Errors in the initial budget are not always innocent. The authors of unrealistic plans are often driven by the desire to get the plan approved—whether by their superiors or by a client—supported by the knowledge that projects are rarely abandoned unfinished merely because of overruns in costs or completion times.

He warns leaders reviewing the plans to ask for an outside opinion to avoid a planning fallacy. Kahneman adds, “The people who have the greatest influence on the lives of others are likely to be optimistic and overconfident, and to take more risks than they realize.”

On winning the lottery, “People overestimate the probabilities of unlikely events.” But the opposite is true, “People overweight unlikely events in their decisions.”

Loss avoidance is one of human nature’s departure from rationality, “We are driven more strongly to avoid losses than to achieve gains.” It’s loss avoidance that, “Favors minimal changes from the status quo in the lives of both institutions and individuals.” Combined with a narrow framing of a situation, loss aversion is a ‘costly curse.’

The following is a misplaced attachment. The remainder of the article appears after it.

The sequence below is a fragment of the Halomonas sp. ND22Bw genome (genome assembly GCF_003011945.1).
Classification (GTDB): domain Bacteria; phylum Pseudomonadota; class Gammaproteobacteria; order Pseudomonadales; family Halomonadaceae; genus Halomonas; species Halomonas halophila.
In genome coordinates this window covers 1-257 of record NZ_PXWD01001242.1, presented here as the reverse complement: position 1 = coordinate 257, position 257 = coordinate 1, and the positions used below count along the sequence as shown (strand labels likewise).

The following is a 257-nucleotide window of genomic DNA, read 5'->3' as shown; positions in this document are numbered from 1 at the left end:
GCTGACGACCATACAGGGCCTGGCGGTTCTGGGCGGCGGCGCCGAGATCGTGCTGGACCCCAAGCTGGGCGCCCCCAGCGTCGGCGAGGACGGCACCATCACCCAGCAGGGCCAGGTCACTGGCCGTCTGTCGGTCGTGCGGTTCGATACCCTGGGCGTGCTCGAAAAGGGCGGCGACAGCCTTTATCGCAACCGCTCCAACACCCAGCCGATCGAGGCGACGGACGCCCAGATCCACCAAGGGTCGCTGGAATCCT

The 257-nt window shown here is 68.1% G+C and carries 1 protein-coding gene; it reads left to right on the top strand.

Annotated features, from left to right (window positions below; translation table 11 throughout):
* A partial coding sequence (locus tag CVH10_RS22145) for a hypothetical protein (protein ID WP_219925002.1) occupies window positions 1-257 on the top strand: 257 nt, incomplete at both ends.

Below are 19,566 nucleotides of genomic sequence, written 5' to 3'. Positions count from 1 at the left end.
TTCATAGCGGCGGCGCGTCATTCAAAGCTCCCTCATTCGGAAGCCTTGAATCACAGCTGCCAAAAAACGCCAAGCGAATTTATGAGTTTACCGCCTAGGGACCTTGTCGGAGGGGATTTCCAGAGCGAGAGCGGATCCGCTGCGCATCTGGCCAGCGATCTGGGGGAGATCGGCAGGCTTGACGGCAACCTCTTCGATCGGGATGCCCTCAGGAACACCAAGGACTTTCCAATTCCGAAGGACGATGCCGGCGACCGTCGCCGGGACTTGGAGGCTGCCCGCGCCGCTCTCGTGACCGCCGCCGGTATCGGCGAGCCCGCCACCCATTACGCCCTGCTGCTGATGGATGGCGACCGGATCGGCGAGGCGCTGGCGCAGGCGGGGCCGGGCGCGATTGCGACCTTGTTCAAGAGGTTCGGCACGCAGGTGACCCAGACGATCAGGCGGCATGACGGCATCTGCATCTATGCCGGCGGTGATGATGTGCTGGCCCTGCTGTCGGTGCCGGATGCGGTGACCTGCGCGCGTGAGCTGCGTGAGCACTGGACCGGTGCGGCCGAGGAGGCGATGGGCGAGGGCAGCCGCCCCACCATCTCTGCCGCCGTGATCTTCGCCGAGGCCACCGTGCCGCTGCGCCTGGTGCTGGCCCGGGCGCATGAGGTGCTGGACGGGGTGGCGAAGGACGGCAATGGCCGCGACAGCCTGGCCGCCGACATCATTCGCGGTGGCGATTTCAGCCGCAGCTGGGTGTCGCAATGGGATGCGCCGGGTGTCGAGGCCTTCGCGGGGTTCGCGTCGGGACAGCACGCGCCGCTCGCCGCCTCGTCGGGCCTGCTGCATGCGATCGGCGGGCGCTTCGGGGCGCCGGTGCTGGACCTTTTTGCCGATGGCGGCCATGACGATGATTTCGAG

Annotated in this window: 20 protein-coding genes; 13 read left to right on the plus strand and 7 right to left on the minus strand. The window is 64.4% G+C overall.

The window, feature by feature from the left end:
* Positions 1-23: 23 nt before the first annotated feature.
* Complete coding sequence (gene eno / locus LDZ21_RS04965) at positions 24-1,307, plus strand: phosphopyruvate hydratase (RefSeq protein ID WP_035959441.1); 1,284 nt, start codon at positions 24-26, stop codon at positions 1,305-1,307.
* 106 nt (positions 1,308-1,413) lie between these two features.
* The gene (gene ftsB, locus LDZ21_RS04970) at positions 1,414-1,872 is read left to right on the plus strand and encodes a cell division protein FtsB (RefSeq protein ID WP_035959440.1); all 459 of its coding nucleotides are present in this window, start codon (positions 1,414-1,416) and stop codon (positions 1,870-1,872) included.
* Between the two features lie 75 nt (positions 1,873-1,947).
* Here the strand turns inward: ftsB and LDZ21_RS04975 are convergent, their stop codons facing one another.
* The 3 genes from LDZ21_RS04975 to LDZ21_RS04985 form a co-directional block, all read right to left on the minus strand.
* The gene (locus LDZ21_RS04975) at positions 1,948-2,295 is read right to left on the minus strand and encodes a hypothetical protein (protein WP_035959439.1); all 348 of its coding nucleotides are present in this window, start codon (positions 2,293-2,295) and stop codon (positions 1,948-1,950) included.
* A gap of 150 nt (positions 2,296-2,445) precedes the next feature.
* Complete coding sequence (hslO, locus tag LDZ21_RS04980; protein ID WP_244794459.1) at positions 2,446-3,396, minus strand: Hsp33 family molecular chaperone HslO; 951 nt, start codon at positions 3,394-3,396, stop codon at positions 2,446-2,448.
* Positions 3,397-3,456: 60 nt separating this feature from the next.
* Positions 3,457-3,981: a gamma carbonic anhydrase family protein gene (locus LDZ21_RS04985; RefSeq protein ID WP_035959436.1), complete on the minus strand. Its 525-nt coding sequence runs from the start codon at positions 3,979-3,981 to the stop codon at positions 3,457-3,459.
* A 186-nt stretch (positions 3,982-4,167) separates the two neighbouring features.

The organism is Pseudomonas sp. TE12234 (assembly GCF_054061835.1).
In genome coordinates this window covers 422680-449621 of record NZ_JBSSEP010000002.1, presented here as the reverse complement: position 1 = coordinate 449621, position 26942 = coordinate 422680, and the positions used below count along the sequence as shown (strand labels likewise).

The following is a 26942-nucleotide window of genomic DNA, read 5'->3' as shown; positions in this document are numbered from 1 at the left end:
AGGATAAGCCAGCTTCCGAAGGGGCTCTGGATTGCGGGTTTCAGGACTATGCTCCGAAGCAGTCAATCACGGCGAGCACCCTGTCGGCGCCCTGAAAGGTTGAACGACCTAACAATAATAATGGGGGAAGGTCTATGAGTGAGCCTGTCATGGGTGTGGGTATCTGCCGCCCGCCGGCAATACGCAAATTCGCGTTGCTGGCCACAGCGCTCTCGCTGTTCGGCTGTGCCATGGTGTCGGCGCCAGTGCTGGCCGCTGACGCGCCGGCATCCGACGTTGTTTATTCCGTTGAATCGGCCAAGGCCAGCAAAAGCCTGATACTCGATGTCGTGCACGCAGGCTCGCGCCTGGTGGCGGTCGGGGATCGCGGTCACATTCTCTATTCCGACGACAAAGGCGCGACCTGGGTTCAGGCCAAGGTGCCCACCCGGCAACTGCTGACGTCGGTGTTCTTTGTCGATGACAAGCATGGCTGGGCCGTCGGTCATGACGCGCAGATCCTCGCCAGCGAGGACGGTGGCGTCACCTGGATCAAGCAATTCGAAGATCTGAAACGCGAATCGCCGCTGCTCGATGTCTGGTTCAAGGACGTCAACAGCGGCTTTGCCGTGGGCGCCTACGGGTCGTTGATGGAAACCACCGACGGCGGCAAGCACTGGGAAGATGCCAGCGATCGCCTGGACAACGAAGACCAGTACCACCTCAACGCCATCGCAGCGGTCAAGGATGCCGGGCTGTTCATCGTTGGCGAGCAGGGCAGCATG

In addition to bias, inconsistency plagues human decision making, “We have neither the inclination nor the mental resources to enforce consistency on our preferences, and our preferences are not magically set to be coherent.”

It’s how we remember things that matters most. He writes:

The experiencing self does not have a voice. The remembering self is sometimes wrong, but it is the one that keeps score and governs what we learn from living, and it is the one that makes decisions.” While the experiencing self does the living, it’s “the remembering self” which keeps score and makes the choices.

Kahneman concludes, “There is much to be done to improve decision making.” At one point in his career he decided that decision theory should be a curriculum taught in school. He launched but never finished a curriculum.

For educators, Kahneman’s work should expand our consideration of ‘critical thinking skills.’ We shouldn’t teach economics or statistics without discussion of how human beings interpret and use data to manage their affairs.


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Tom Vander Ark

Tom Vander Ark

Tom Vander Ark is author of Smart Parents, Smart Cities and Getting Smart. He is co-founder of Getting Smart and Learn Capital and serves on the boards of 4.0 Schools, eduInnovation, Digital Learning Institute, Imagination Foundation, Charter Board Partners and Bloomboard. Follow Tom on Twitter, @tvanderark.